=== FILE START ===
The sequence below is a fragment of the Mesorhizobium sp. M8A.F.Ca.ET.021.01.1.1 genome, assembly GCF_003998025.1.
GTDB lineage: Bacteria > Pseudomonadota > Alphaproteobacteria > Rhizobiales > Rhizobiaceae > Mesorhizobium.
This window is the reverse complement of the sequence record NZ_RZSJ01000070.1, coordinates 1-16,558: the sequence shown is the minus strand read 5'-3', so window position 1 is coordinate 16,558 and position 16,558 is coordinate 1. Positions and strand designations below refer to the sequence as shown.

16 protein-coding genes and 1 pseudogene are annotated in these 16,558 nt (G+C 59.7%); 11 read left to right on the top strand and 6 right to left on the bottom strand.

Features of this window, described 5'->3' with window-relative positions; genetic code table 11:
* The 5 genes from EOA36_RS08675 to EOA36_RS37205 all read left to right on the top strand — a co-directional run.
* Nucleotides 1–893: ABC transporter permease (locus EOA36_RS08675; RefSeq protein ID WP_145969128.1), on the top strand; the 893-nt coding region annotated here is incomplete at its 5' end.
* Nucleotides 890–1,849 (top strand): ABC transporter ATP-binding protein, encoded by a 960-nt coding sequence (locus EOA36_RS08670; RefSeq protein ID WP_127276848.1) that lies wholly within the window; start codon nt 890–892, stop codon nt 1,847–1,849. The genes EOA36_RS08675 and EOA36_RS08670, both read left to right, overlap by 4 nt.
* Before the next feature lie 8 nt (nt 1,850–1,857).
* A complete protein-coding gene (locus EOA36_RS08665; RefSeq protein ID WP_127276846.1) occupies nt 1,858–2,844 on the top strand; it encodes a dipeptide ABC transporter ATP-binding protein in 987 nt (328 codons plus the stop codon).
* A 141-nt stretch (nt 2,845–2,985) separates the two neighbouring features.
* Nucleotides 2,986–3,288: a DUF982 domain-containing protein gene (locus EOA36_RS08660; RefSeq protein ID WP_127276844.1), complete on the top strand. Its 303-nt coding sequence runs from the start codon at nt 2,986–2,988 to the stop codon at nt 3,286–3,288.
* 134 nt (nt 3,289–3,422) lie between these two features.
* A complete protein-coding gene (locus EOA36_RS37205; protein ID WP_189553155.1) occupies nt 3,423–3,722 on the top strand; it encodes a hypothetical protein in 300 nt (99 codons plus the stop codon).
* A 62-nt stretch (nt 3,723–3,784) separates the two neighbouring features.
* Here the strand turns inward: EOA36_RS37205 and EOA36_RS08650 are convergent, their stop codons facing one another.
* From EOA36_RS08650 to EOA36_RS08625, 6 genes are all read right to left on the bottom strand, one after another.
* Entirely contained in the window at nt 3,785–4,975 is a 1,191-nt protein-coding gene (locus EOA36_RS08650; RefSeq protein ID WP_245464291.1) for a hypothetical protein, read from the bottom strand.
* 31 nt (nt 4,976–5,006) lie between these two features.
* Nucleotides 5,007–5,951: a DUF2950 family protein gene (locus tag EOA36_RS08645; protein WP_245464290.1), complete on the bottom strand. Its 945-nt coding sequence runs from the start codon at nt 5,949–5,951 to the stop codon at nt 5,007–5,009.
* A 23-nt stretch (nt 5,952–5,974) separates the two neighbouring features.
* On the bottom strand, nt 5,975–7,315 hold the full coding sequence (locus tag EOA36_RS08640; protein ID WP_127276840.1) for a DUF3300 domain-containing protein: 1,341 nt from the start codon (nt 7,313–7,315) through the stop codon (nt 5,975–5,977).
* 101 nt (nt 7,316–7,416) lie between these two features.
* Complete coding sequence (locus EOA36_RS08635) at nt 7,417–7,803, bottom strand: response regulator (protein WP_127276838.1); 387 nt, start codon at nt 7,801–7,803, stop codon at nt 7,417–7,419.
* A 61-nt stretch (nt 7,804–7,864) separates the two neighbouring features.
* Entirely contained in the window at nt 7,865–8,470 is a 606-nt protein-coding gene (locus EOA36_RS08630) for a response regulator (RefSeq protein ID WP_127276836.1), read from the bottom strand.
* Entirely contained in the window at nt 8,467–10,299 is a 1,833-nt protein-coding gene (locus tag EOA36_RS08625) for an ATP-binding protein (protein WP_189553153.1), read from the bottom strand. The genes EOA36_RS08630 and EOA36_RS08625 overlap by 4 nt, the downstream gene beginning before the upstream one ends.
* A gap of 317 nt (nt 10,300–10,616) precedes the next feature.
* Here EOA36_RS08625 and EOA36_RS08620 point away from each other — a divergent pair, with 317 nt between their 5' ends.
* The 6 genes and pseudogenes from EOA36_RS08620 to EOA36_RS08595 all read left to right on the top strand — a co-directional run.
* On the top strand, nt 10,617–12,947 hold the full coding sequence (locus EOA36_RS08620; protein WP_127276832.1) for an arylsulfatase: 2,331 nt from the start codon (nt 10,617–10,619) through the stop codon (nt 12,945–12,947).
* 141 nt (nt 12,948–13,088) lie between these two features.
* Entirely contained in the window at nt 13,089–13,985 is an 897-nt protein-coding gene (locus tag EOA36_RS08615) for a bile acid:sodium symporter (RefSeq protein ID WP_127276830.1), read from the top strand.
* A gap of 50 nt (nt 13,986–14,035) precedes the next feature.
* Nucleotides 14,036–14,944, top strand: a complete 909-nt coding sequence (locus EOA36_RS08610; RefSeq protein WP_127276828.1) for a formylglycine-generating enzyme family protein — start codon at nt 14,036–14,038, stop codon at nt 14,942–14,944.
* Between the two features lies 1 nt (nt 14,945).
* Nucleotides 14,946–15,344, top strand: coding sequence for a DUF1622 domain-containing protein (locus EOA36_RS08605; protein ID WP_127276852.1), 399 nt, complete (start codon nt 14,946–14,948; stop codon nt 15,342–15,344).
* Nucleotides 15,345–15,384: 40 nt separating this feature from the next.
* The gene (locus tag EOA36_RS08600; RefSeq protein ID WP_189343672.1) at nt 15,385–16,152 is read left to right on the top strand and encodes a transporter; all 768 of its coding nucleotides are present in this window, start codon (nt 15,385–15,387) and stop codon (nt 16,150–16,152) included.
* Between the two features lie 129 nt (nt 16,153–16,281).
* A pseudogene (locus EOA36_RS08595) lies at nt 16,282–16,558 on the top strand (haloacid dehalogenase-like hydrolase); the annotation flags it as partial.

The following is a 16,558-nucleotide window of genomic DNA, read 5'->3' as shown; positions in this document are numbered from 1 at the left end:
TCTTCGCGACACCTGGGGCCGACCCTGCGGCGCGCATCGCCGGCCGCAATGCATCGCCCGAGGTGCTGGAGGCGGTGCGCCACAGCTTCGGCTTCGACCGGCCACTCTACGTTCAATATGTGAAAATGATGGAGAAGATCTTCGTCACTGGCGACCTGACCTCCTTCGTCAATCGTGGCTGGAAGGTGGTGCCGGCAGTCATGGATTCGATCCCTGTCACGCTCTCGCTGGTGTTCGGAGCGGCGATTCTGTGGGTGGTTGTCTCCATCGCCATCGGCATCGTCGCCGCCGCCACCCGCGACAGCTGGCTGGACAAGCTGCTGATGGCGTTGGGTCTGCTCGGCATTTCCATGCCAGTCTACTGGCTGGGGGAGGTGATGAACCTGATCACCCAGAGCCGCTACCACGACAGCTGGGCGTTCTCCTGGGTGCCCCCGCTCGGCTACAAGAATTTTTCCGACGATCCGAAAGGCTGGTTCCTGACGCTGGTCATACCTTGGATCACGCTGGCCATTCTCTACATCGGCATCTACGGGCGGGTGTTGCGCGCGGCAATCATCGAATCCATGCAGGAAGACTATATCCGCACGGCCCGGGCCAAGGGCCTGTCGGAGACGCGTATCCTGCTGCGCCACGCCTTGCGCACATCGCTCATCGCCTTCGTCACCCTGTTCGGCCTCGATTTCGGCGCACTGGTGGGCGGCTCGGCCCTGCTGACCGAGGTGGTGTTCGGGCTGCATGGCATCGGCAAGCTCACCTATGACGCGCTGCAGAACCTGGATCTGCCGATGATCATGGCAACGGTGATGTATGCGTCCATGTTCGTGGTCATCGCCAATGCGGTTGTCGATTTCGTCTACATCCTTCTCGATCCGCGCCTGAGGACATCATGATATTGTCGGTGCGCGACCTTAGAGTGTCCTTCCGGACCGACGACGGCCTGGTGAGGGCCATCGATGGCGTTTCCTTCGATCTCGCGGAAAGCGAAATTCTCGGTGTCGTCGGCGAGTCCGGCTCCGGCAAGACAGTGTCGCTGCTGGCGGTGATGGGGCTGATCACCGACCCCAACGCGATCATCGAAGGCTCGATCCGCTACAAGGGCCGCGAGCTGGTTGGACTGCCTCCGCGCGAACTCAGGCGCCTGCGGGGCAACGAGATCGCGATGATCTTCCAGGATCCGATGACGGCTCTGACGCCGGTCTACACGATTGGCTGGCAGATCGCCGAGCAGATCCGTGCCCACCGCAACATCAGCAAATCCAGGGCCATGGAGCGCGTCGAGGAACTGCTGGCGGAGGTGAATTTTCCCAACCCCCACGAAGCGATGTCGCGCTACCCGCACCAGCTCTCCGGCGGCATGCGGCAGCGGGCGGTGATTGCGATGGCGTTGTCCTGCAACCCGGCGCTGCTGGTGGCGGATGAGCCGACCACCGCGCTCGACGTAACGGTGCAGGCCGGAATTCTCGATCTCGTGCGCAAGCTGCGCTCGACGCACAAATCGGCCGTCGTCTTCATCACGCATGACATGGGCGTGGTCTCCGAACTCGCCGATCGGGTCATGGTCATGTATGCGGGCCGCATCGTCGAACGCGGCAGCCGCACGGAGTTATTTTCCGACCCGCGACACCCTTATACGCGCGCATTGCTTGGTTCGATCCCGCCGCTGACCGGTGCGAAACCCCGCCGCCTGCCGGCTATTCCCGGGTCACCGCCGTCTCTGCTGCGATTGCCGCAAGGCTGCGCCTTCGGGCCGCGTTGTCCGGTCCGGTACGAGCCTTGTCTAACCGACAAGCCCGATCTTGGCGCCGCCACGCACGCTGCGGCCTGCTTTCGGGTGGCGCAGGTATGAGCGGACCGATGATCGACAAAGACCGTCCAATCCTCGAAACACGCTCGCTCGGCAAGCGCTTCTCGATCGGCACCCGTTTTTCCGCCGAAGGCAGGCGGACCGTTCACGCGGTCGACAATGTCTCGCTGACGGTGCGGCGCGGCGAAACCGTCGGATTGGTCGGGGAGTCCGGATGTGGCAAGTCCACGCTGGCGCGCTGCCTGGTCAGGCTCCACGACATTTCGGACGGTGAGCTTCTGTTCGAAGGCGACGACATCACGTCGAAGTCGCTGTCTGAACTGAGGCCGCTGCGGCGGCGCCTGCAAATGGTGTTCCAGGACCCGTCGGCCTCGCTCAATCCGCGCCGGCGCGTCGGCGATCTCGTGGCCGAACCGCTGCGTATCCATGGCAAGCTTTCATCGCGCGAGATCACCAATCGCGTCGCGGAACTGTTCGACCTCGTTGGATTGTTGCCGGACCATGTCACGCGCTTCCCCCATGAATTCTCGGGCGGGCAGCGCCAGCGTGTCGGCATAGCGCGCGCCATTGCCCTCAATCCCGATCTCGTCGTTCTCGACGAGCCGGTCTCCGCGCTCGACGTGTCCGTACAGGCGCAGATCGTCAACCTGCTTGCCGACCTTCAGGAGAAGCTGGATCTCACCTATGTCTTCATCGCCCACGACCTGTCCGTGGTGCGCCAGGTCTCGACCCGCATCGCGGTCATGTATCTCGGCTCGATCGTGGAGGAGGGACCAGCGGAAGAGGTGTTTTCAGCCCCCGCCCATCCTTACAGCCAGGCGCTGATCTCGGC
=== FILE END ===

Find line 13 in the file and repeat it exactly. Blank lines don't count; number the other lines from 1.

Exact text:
* 134 nt (nt 3,289–3,422) lie between these two features.